Writer: Alex de Campi
Artist: Federica Manfredi
Rating: All Ages
Released: January 2007
Synopsis: “Since her arrival at Dover Academy, the one person Kat has been able to depend on is her best friend Mee-Seen, better known as Mouse. But when Mouse gets a crush on the new art teacher, a misunderstanding comes between the two friends – and a class trip to the art museum only makes it worse! When a famous painting is stolen right under their noses, will Kat and Mouse be able to smooth things out in time to catch the thief?”
School life continues and Kat seems to be fitting in better and better as time goes on but she still can’t get her mind off the ‘Artful Dodger’. With a string of thefts occuring at the school, it’s no wonder people are thinking the thief is back to their old tricks. But there’s other issues needing to be dealt with, such as Mouse’s crush on the new art teacher and thus the insuing drama between best friends.
The story continues on as it did in the first, a light teen drama with a dose of mystery that’ll appeal to the younger generation of graphic novel readers. The story can be best summed up as Nancy Drew meets the new Degrassi High. Volume two takes everything a little further though and adds some more meat to the bare bones laid down by volume one. With some deeper social issues explored through secondary characters and some jealously driven misunderstandings between friends, painful but ringing in undenyable truth, Kat & Mouse volume two comes together as a much more substantial read, even if it remains at a quick 95 pages.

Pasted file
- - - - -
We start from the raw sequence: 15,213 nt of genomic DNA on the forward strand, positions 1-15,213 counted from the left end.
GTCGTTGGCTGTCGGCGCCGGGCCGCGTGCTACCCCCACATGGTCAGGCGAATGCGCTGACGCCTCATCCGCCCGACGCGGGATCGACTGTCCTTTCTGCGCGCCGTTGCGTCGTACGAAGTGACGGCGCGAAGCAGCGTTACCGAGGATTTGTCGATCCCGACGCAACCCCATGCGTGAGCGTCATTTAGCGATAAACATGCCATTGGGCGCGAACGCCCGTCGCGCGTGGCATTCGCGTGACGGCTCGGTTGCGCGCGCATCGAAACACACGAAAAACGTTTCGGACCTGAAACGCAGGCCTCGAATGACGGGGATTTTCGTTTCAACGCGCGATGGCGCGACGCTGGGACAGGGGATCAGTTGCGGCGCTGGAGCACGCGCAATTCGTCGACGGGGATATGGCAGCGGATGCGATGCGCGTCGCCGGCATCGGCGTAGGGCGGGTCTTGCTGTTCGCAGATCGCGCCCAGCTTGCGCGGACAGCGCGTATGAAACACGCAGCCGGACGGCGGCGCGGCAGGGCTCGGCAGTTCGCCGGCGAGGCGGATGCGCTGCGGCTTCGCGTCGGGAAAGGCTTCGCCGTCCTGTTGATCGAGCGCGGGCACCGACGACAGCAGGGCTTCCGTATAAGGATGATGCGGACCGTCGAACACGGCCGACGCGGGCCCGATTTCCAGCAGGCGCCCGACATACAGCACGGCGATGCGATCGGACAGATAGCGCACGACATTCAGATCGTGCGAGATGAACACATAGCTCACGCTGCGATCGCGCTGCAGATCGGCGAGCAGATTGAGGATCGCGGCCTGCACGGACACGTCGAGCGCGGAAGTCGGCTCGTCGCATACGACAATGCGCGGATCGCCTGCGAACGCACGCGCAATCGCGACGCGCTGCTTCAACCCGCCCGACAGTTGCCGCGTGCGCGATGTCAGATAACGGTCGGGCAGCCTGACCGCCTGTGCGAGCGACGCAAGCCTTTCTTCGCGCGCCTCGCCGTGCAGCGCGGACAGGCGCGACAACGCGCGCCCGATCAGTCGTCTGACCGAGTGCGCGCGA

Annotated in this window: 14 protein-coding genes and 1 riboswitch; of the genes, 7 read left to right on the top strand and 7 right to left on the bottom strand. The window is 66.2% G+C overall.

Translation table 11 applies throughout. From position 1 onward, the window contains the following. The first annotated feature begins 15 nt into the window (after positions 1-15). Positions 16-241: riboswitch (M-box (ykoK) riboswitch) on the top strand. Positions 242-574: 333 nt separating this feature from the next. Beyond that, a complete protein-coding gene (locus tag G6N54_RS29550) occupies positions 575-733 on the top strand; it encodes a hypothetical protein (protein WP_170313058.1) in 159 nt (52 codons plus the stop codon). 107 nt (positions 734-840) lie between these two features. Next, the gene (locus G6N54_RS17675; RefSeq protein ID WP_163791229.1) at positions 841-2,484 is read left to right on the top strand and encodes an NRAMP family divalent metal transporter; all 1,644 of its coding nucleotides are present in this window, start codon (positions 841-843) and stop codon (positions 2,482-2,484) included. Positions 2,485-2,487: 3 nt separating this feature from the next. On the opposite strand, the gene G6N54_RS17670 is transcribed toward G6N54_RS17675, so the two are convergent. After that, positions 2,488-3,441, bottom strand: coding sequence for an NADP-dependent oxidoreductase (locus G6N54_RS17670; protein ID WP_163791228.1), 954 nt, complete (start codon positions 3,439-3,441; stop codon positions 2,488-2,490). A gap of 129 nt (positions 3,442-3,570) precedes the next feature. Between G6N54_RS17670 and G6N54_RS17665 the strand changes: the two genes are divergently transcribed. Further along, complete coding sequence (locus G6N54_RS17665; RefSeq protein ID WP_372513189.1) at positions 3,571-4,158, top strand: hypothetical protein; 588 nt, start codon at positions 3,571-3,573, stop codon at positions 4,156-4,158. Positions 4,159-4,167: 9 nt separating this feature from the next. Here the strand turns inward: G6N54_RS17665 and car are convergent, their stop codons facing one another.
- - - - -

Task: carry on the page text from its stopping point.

Not much has changed with the art and it remains simple, pleasant and very solid. With more attention on other characters, the artist has more opportunities to explore their different designs and it’s nice seeing so many different faces appearing on the pages.
Readers who enjoyed volume one will definately enjoy volume two. Kat & Mouse probably doesn’t have enough to entertain more mature readers but for newcomers to the world of graphic novels or more seasoned readers looking to give their young ones something to entertain them, Kat & Mouse is a great way to go. It also comes with some neat history on famous women who are heroes of the main characters and a little bit of science, to add some education to the mix. With an evolving plot that touches on interesting issues that teens can relate to and a continuing mystery, it’s works great for what it aims to be.